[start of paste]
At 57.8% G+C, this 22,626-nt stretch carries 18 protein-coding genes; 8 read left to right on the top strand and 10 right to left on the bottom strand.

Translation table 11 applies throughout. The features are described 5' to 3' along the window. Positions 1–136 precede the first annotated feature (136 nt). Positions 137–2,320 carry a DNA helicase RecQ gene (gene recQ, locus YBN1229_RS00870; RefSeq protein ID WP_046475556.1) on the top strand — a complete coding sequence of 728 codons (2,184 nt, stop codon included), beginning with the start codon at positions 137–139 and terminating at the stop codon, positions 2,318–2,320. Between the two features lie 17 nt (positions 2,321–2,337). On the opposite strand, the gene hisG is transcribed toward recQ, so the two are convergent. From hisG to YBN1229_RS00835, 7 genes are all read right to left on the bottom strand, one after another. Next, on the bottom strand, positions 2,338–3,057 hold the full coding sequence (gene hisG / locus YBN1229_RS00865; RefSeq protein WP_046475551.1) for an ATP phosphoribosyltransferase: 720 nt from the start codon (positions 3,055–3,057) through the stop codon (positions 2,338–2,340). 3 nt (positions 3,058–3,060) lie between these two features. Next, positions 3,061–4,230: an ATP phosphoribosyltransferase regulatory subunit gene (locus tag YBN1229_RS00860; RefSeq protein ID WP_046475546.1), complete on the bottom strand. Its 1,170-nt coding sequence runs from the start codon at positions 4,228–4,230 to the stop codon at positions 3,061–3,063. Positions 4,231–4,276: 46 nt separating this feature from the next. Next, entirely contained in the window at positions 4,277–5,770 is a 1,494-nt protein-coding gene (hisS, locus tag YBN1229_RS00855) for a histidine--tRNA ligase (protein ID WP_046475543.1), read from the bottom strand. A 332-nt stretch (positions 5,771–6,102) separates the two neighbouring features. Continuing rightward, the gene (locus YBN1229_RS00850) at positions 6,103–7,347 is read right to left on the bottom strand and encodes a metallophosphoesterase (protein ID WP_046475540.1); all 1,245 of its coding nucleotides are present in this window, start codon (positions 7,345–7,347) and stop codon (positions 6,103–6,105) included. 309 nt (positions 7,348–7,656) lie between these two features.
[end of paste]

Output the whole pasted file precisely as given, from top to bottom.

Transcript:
At 57.8% G+C, this 22,626-nt stretch carries 18 protein-coding genes; 8 read left to right on the top strand and 10 right to left on the bottom strand.

Translation table 11 applies throughout. The features are described 5' to 3' along the window. Positions 1–136 precede the first annotated feature (136 nt). Positions 137–2,320 carry a DNA helicase RecQ gene (gene recQ, locus YBN1229_RS00870; RefSeq protein ID WP_046475556.1) on the top strand — a complete coding sequence of 728 codons (2,184 nt, stop codon included), beginning with the start codon at positions 137–139 and terminating at the stop codon, positions 2,318–2,320. Between the two features lie 17 nt (positions 2,321–2,337). On the opposite strand, the gene hisG is transcribed toward recQ, so the two are convergent. From hisG to YBN1229_RS00835, 7 genes are all read right to left on the bottom strand, one after another. Next, on the bottom strand, positions 2,338–3,057 hold the full coding sequence (gene hisG / locus YBN1229_RS00865; RefSeq protein WP_046475551.1) for an ATP phosphoribosyltransferase: 720 nt from the start codon (positions 3,055–3,057) through the stop codon (positions 2,338–2,340). 3 nt (positions 3,058–3,060) lie between these two features. Next, positions 3,061–4,230: an ATP phosphoribosyltransferase regulatory subunit gene (locus tag YBN1229_RS00860; RefSeq protein ID WP_046475546.1), complete on the bottom strand. Its 1,170-nt coding sequence runs from the start codon at positions 4,228–4,230 to the stop codon at positions 3,061–3,063. Positions 4,231–4,276: 46 nt separating this feature from the next. Next, entirely contained in the window at positions 4,277–5,770 is a 1,494-nt protein-coding gene (hisS, locus tag YBN1229_RS00855) for a histidine--tRNA ligase (protein ID WP_046475543.1), read from the bottom strand. A 332-nt stretch (positions 5,771–6,102) separates the two neighbouring features. Continuing rightward, the gene (locus YBN1229_RS00850) at positions 6,103–7,347 is read right to left on the bottom strand and encodes a metallophosphoesterase (protein ID WP_046475540.1); all 1,245 of its coding nucleotides are present in this window, start codon (positions 7,345–7,347) and stop codon (positions 6,103–6,105) included. 309 nt (positions 7,348–7,656) lie between these two features.